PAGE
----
The B.A. in Comedy Writing and Performing enters its third year in 2015-2016 with an estimated 200 majors. This interdisciplinary degree is housed within the Columbia College Theatre department and builds on the philosophy of the Comedy Studies semester; successful comedians require training and experience as writers, performers, directors, and producers across media. In addition to the semester at The Second City, major requirements include foundation work in theatrical principles and acting, comedy specific training in theory and practice, as well as coursework in television and self-management and freelancing.
Job descriptions for the two positions are listed below. If you have questions about the positions or about the program in general please feel free to contact Program Coordinator and Director of Comedy Studies, Anne Libera at ALibera@colum.edu.
Matt Powell is on break this month. Please enjoy this selection of his fine writing.
Gather ‘round fellows I’ll tell you some tales about murder and blueberry pies
And heroes and hells and bottomless wells and lullabies, legends and lies
And gather round ladies come sit at my feet I’ll sing about warm sunny skies
There’s mermaids and beans and lovin’ machines in my lullabies, legends and lies
I’ll sing you a song then I’ll shuffle along with my lullabies, legends and lies
There is a philosophy to Shel Silverstein. The uninhibited way in which he lived his life, as well as his insatiable thirst for it, permeates the tone of his work. There is an adultness to his acclaimed books of children’s poems and stories, which elevates them to the universally recognized status they enjoy to this day. Rather than pandering down to children, he spoke to them on their level, unashamedly employing occasional crude humor to bolster morals and learning lessons. As a…
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Every year since 1998, the Kennedy Center has awarded the Mark Twain Prize for American Humor to some of the greats of American Humor–and also Lorne Michaels. The 18th Annual award will be presented to Eddie Murphy on Sunday, October 18th. Tickets still available. I would be happy to attend said gala with you should you have an extra ticket (and tuxedo).
Murphy’s importance for American humor is clear, despite some movies in the 1990s that weren’t so great.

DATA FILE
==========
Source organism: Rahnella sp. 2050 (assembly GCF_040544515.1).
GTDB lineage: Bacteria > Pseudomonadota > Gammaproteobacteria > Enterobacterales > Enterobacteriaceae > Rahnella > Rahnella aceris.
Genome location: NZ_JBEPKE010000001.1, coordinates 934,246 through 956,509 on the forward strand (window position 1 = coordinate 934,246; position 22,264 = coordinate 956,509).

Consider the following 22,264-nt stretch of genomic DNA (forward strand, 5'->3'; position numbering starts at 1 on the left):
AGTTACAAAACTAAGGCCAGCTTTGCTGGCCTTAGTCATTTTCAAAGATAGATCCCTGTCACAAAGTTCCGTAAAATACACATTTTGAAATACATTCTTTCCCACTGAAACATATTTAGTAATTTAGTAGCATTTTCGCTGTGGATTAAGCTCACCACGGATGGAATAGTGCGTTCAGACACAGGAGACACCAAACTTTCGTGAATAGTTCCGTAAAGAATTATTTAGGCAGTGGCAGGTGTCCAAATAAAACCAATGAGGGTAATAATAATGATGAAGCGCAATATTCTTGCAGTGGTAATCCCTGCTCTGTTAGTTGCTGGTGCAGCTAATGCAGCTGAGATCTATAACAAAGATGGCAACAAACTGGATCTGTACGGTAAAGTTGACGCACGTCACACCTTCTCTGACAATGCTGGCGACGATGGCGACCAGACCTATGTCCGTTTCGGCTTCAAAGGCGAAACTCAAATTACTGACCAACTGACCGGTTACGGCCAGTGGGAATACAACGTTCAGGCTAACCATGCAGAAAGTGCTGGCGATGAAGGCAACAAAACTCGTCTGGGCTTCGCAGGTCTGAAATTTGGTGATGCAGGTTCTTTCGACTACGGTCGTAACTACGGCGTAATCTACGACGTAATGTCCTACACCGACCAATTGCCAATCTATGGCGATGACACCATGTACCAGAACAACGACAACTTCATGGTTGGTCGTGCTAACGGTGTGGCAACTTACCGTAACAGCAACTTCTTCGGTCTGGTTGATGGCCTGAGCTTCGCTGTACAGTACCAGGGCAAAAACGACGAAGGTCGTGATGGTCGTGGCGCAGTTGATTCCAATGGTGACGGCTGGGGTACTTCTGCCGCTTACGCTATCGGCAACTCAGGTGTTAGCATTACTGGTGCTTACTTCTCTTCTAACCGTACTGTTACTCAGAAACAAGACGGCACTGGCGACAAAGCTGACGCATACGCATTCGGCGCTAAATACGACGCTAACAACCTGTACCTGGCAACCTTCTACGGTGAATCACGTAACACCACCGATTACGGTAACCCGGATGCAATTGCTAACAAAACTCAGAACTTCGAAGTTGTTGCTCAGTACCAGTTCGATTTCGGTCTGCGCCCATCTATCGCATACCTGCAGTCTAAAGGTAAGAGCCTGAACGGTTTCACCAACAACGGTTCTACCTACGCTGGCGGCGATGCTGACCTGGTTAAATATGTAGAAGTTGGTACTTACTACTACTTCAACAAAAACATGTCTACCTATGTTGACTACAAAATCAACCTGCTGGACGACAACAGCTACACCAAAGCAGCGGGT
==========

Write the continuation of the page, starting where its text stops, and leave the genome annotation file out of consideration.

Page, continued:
“Eddie Murphy has kept us laughing for 30 years. He’s like Mark Twain. He gets to the heart of a provocative issue, and he’s damn funny while he’s doing it,” said Cappy McGarr, one of the show’s executive producers. “He has had incredible influence over so many comedians who have followed him.”
Growing up, for me Saturday Night Live was Eddie Murphy–Buckwheat, Gumby, Mr. Robinson’s Neighborhood, James Brown… only later did I see the original cast. From that period, almost all the sketches I remember were Murphy. And they were hilarious.
At school, we would quote lines from Murphy as part of our everyday patter. But I also remember the satire of Murphy’s “White Like Me” video causing me to think about race and privilege in ways I hadn’t before.
I also watched Murphy’s stand-up specials when I was much too young for such language. Here, I should thank my brother, who also let me watch Trading Places and 48 Hours.
While some of Murphy’s work hasn’t held up, his brilliance as a comic is unquestionable, and his influence American comedy is clear. Most years, the Mark Twain Forum has some grumbling when the Mark Twain Prize is announced–discussion of whether the recipient is worthy of Mark Twain’s legacy. No such discussion this year.
With all the contenders throwing their hats in the presidential ring, it is refreshing to have a honest and serious candidate to consider…
In keeping with our recent political focus, we present Mark Twain’s “A Presidential Candidate.” In light of revelations in the presidential campaign (both embarrassing and partial), it is nice to see Twain’s refreshing candor. Here it is, rom June 1879: